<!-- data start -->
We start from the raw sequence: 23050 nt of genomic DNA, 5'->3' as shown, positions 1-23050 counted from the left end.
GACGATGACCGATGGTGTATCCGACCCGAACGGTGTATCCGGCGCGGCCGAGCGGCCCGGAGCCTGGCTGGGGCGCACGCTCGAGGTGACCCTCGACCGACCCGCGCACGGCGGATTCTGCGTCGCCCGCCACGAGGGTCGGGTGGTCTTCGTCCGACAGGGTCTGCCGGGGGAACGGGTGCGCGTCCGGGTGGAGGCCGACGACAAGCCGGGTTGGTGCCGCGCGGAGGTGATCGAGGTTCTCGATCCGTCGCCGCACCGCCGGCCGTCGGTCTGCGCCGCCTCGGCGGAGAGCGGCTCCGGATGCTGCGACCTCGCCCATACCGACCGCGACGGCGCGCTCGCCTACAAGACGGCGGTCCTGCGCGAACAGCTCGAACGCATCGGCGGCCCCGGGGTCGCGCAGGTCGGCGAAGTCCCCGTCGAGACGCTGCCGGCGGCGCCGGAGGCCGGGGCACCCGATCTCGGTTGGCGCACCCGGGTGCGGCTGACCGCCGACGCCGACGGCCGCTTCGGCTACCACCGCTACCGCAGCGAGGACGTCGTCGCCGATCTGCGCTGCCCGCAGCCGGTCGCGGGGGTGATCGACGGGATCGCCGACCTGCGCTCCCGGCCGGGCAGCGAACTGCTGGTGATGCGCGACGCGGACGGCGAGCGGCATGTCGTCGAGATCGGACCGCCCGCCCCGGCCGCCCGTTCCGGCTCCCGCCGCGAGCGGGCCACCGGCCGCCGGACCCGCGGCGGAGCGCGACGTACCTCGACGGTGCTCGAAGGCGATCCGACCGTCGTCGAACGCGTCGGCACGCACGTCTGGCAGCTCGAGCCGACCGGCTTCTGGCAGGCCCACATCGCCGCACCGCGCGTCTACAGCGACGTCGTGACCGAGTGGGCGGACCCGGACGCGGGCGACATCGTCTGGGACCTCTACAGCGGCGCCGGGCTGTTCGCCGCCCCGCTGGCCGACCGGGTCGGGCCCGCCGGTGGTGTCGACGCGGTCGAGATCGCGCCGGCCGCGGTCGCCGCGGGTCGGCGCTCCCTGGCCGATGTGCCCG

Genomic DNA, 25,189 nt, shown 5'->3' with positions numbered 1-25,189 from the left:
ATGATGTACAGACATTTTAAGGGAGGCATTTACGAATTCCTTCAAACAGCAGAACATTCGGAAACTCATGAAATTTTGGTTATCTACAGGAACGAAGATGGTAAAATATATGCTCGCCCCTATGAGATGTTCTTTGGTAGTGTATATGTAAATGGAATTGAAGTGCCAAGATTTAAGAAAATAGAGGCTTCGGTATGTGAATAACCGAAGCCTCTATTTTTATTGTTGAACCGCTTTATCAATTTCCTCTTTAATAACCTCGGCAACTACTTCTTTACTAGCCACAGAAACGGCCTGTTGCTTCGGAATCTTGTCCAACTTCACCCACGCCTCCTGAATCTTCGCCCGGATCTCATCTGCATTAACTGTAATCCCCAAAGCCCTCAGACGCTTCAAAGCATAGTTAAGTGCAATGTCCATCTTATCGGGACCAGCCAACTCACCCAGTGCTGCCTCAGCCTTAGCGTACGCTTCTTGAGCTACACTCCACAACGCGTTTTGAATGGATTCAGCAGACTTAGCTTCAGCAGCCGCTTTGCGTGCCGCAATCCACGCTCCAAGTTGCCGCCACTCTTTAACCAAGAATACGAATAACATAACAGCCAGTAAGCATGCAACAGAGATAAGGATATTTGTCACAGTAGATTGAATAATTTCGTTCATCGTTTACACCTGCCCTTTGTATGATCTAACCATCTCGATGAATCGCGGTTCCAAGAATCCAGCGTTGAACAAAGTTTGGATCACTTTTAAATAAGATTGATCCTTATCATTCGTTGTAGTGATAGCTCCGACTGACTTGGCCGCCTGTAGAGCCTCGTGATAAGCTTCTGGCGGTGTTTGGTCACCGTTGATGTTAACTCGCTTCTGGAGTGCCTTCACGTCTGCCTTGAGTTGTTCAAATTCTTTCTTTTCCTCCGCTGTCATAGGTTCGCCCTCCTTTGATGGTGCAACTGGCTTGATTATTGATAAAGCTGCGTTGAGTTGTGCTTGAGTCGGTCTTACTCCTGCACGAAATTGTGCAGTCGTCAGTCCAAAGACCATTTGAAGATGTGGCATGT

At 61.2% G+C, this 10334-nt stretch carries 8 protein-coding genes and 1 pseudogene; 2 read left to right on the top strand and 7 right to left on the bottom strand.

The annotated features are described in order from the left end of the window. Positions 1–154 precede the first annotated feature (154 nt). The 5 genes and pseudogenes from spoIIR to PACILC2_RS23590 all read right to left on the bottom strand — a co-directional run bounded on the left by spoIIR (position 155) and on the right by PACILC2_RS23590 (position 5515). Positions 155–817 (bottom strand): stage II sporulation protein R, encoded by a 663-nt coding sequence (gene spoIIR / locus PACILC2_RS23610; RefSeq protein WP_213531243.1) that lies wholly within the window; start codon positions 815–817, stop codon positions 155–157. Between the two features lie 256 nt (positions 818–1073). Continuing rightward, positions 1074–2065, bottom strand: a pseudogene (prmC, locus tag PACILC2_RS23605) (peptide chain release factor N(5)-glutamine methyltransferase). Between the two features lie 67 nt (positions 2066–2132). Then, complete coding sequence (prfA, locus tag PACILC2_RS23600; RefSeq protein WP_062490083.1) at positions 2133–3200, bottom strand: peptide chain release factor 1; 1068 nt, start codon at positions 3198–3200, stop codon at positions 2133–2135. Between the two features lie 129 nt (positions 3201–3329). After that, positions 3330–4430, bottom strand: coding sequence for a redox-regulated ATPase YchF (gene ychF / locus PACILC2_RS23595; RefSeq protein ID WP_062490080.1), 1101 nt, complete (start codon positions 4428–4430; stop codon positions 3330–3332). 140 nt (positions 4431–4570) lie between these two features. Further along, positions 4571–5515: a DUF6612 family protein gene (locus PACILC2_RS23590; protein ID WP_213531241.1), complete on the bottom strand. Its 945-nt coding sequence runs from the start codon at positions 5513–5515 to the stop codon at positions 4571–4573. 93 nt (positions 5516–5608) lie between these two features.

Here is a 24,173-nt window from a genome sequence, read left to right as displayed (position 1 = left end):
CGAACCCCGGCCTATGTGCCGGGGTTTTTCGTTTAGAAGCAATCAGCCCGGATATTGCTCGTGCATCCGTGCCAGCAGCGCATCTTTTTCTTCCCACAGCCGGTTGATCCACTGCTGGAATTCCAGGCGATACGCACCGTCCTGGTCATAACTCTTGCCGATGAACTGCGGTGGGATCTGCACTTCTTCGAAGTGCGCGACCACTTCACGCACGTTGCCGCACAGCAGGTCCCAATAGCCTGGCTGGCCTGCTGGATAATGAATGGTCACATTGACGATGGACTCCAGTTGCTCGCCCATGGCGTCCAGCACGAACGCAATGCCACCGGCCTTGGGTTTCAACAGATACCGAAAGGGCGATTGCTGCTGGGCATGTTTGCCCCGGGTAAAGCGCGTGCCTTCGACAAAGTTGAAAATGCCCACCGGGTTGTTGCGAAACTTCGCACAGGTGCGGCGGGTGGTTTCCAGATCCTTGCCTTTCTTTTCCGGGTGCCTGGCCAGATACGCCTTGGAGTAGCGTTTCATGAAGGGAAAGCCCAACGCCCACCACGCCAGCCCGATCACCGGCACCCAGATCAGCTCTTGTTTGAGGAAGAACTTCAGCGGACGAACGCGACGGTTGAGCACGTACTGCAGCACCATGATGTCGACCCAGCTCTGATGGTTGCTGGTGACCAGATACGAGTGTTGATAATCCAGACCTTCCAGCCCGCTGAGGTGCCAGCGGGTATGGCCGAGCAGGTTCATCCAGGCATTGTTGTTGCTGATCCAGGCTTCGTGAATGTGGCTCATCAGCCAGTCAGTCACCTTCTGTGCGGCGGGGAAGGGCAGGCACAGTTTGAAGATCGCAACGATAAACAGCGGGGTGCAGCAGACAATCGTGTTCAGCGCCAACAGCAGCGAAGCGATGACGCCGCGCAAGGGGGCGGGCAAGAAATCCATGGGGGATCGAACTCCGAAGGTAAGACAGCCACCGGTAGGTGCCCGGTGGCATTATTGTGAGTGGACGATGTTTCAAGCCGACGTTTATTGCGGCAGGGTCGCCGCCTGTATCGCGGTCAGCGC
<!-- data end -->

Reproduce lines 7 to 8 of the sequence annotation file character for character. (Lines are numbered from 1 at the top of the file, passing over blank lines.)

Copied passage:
Here is a 24,173-nt window from a genome sequence, read left to right as displayed (position 1 = left end):
CGAACCCCGGCCTATGTGCCGGGGTTTTTCGTTTAGAAGCAATCAGCCCGGATATTGCTCGTGCATCCGTGCCAGCAGCGCATCTTTTTCTTCCCACAGCCGGTTGATCCACTGCTGGAATTCCAGGCGATACGCACCGTCCTGGTCATAACTCTTGCCGATGAACTGCGGTGGGATCTGCACTTCTTCGAAGTGCGCGACCACTTCACGCACGTTGCCGCACAGCAGGTCCCAATAGCCTGGCTGGCCTGCTGGATAATGAATGGTCACATTGACGATGGACTCCAGTTGCTCGCCCATGGCGTCCAGCACGAACGCAATGCCACCGGCCTTGGGTTTCAACAGATACCGAAAGGGCGATTGCTGCTGGGCATGTTTGCCCCGGGTAAAGCGCGTGCCTTCGACAAAGTTGAAAATGCCCACCGGGTTGTTGCGAAACTTCGCACAGGTGCGGCGGGTGGTTTCCAGATCCTTGCCTTTCTTTTCCGGGTGCCTGGCCAGATACGCCTTGGAGTAGCGTTTCATGAAGGGAAAGCCCAACGCCCACCACGCCAGCCCGATCACCGGCACCCAGATCAGCTCTTGTTTGAGGAAGAACTTCAGCGGACGAACGCGACGGTTGAGCACGTACTGCAGCACCATGATGTCGACCCAGCTCTGATGGTTGCTGGTGACCAGATACGAGTGTTGATAATCCAGACCTTCCAGCCCGCTGAGGTGCCAGCGGGTATGGCCGAGCAGGTTCATCCAGGCATTGTTGTTGCTGATCCAGGCTTCGTGAATGTGGCTCATCAGCCAGTCAGTCACCTTCTGTGCGGCGGGGAAGGGCAGGCACAGTTTGAAGATCGCAACGATAAACAGCGGGGTGCAGCAGACAATCGTGTTCAGCGCCAACAGCAGCGAAGCGATGACGCCGCGCAAGGGGGCGGGCAAGAAATCCATGGGGGATCGAACTCCGAAGGTAAGACAGCCACCGGTAGGTGCCCGGTGGCATTATTGTGAGTGGACGATGTTTCAAGCCGACGTTTATTGCGGCAGGGTCGCCGCCTGTATCGCGGTCAGCGC